NextJS Refactor: Stack

This series of articles aims to present the front-end stack that runs this blog and take the opportunity to talk about various techniques that you might want to use. This first article is purely introductory and will help everyone find their way around later.

You can find the blog code here if you're interested:


React is a front-end framework that allows you to create websites in JS. This framework simplifies the management of site / app state and user interactions.

I had presented this a bit in the past on two occasions:


NextJS is a "thin" overlay on top of React that handles some things automatically. We will have the opportunity to come back to some of these points during the various articles in this series, but in bulk it manages:

  • Routing
  • Code spliting
  • Babel/Webpack/TypeScript configuration
  • A lot of React optimizations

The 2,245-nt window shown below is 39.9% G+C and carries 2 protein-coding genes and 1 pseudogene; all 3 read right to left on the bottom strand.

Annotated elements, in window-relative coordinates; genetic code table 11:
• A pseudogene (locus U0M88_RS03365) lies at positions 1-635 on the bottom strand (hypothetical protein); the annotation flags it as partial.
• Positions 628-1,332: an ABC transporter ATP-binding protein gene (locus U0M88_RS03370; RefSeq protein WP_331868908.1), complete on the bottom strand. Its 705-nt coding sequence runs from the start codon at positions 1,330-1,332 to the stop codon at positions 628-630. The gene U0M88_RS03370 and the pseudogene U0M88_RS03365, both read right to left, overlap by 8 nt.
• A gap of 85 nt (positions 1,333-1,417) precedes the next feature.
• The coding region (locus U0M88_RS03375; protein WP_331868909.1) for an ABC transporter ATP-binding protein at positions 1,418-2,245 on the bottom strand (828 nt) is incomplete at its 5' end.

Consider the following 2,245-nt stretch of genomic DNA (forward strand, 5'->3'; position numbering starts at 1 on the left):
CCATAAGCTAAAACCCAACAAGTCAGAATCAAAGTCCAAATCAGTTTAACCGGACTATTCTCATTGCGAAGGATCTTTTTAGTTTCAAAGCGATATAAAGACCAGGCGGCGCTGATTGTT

Vercel is the company that produces NextJS. Previously called Zeit, its main product allows you to:

  • Easily deploy a front-end project
  • Deploy serverless APIs
  • Manage ones DNS domains

This is the product I use for deploying this blog.


MDX is like MarkDown but extended. One of the major points that is useful here is that it supports adding React components.


TypeScript is a language that will be compiled into JavaScript. It looks exactly like the JS with the notable difference that it adds a "type" to different things (functions, parameters, objects). The types will be checked at compile time to avoid certain errors in production.

Articles in the serie

  • How to properly load a font (in french)
  • Dark and Light theme (with scss) (in french)
  • MDX and syntaxtic coloration (in french)
  • Dev tools and deployment (Eslint, etc…) (in french)
  • Internationalization (later)
  • Working on a budget (later)
  • CSS-in-JS avantages and flaws (later)
  • Usefull patterns in React (later)
  • NextJS: Why and how? (later)